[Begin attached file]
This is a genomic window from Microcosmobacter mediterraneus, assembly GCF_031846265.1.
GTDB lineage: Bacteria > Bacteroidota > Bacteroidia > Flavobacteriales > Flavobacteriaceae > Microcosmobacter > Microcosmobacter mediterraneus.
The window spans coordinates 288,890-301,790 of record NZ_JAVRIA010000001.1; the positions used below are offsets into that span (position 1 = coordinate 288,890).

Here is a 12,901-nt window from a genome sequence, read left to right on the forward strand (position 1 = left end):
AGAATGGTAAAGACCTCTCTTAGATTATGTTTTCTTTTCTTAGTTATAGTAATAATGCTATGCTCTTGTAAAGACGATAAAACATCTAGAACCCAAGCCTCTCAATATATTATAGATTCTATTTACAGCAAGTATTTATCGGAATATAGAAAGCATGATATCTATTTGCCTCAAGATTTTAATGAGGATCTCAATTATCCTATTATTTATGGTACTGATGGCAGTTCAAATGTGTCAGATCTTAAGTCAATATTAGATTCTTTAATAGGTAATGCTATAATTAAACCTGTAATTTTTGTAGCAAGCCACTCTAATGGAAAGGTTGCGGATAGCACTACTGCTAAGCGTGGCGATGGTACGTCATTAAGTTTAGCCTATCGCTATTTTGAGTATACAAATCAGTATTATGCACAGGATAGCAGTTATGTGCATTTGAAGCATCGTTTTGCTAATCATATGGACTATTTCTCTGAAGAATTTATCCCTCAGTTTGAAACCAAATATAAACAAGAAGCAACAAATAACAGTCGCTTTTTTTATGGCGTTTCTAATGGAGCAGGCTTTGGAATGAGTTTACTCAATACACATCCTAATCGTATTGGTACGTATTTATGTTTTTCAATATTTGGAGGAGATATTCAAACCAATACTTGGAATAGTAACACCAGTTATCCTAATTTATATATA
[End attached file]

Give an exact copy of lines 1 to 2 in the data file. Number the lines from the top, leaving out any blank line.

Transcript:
This is a genomic window from Microcosmobacter mediterraneus, assembly GCF_031846265.1.
GTDB lineage: Bacteria > Bacteroidota > Bacteroidia > Flavobacteriales > Flavobacteriaceae > Microcosmobacter > Microcosmobacter mediterraneus.